Colon cancer treatment is primarily determined by the melanoma stage (amount), but some other factors also can play a role. Surgery is usually the primary first treatment for individuals with colon cancer that has not scattered to distant sites. Chemotherapy can also be used as adjuvant treatment after surgery. Most adjuvant treatments last about six months.
Strategies for treating colon cancer by stage
The best, most efficient treatment plan can be created by first identifying the stage (degree) of the disease. The stage will influence how and when different therapy modalities are applied.
Early disease stage
The localized illness affects about 39% of colon cancer patients. Surgery is the most typical treatment for colon cancer in its early stages. Following surgery, chemotherapy may also be given to some patients with early-stage illnesses. Ninety percent of individuals with locally advanced colon cancer survive five years.
Usually, the liver is where colon cancer metastasizes when it does. It may also extend to distant lymph nodes, the peritoneum, the lining of an abdominal cavity, the lungs, the brain, and the peritoneum. The five-year survival rate for people with this late-stage illness is 14%. The five-year survival percentage for colorectal cancer patients has progressed to nearby organs or tissue, and local lymph nodes are 71%.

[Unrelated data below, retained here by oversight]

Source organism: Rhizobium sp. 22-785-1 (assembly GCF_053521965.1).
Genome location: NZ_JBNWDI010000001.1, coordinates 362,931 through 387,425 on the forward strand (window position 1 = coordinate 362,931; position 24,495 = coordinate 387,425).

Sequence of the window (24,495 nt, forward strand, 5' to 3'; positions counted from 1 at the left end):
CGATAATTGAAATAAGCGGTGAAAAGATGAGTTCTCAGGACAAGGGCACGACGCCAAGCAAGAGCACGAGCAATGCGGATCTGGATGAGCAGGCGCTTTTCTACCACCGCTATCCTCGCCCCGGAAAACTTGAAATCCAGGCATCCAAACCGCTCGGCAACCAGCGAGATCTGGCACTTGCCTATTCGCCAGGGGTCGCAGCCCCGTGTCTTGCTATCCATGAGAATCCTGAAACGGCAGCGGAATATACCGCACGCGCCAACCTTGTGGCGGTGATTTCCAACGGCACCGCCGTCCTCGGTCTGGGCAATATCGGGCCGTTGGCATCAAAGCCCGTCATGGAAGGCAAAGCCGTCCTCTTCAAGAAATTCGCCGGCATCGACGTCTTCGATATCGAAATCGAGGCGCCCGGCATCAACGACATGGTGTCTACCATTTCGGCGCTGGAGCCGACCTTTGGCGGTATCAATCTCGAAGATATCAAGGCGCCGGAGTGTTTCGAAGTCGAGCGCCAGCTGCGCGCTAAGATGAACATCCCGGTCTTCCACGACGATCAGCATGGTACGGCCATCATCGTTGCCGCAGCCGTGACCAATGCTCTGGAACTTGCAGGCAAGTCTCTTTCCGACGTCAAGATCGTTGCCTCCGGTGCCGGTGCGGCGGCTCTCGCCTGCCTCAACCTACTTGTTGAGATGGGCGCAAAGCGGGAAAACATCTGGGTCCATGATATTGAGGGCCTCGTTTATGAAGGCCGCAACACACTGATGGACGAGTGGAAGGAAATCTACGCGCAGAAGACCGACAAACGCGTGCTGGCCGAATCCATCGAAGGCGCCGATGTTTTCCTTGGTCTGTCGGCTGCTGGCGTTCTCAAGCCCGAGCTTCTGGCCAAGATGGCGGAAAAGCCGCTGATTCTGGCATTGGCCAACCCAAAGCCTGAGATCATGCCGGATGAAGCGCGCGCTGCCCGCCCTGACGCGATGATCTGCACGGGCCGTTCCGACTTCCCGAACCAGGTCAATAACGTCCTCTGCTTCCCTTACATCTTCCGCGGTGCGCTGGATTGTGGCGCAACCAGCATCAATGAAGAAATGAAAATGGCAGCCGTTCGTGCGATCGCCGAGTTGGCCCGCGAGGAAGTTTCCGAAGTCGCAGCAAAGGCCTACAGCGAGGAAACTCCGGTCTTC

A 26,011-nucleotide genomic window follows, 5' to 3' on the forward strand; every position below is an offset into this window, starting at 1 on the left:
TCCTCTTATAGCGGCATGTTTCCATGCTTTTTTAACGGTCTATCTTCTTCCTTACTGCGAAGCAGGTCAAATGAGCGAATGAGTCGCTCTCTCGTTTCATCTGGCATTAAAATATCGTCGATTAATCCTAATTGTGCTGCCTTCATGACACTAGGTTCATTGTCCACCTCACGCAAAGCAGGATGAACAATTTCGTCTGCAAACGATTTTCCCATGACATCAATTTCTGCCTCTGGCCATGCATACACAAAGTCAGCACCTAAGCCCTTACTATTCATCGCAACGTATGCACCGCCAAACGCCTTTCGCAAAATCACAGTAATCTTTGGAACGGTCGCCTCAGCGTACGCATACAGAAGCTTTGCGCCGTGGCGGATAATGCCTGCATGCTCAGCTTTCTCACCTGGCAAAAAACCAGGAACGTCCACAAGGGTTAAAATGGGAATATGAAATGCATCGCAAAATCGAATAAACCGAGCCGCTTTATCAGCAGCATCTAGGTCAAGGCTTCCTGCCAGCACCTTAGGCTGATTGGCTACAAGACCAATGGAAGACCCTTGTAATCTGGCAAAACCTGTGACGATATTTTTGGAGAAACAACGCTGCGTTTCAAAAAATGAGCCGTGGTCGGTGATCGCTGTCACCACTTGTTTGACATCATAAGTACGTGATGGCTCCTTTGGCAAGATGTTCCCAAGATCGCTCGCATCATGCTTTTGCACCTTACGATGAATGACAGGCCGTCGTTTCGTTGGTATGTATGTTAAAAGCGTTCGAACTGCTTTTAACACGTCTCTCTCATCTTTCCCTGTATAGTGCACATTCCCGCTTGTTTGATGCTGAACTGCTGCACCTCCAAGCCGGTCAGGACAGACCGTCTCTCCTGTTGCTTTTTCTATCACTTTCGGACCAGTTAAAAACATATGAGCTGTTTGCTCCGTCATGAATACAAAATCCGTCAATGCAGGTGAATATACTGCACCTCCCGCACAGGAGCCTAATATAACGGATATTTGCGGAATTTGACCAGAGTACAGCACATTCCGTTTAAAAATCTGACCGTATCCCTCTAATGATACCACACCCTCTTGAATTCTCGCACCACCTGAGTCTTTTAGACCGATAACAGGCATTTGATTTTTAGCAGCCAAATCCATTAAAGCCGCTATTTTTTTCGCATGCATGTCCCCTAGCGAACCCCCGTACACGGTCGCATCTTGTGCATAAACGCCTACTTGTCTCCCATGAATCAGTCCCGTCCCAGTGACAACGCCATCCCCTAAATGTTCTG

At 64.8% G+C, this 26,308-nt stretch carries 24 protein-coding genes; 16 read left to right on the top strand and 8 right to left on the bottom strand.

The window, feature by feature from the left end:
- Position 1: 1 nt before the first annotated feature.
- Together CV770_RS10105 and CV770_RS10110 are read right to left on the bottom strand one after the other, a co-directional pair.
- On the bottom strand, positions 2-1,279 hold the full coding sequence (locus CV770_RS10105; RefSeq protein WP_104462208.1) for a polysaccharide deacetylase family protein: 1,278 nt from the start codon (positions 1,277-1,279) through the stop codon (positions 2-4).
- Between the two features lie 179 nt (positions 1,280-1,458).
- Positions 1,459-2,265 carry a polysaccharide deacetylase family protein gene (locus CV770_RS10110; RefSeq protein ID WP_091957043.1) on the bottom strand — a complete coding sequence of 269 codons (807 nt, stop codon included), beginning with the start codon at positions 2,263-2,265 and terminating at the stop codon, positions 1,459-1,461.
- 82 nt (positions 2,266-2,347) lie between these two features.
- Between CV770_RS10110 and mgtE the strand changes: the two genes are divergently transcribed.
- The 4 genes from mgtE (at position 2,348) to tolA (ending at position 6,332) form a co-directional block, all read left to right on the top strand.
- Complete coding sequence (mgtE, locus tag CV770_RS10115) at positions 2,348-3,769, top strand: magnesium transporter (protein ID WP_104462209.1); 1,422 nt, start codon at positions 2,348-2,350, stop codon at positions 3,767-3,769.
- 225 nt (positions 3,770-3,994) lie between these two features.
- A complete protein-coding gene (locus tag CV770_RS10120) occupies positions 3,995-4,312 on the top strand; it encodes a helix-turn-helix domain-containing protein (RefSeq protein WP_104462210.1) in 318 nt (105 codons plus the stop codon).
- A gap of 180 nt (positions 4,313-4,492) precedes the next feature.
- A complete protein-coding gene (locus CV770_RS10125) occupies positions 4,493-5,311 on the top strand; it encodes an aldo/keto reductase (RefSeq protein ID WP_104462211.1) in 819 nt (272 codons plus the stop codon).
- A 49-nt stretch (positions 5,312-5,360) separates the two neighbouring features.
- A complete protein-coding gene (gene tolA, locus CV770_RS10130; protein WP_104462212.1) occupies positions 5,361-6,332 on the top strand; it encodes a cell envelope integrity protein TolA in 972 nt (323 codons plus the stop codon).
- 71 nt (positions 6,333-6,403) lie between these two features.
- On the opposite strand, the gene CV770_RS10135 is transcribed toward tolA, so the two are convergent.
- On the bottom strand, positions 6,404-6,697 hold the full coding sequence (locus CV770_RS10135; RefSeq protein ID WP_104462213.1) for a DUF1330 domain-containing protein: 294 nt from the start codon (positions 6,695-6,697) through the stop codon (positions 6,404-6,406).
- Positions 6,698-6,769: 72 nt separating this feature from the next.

Surgery and chemotherapy may be employed if colorectal cancer only spreads to adjacent lymph nodes and not other body areas. Chemo might be used as a primary treatment when the illness has progressed to distant locations, mainly if surgery seems unlikely to be successful in curing the malignancy. Surgery may be done to treat the condition or lengthen the patient’s life if the illness has spread to a few distant tumors.
During a colonoscopy, polyps are frequently removed safely. Therapeutic endoscopists, a subset of gastroenterologists with specialized training, can remove certain massive polyps without surgery. Your doctor might have marked your polypectomy (polyp removal) spot with a special ink during the colonoscopy if the polyps were large. Making a mark there can be helpful in later monitoring colonoscopies.
Surgical resection, which entails surgically removing the malignancy, is the preferred treatment for colon cancer. To ensure that your postoperative bowel functioning is normal or nearly normal, surgery is undertaken to remove the malignancy entirely and, if feasible, repair the gut. The surgeon performs a resection, which involves removing the colon’s cancerous piece and a tiny amount of healthy tissue surrounding it. Additionally, the surgeon could take out lymph nodes and examine them for malignancy. There is no need for additional treatment if the tumor is excised after surgery and is found to be an early-stage condition.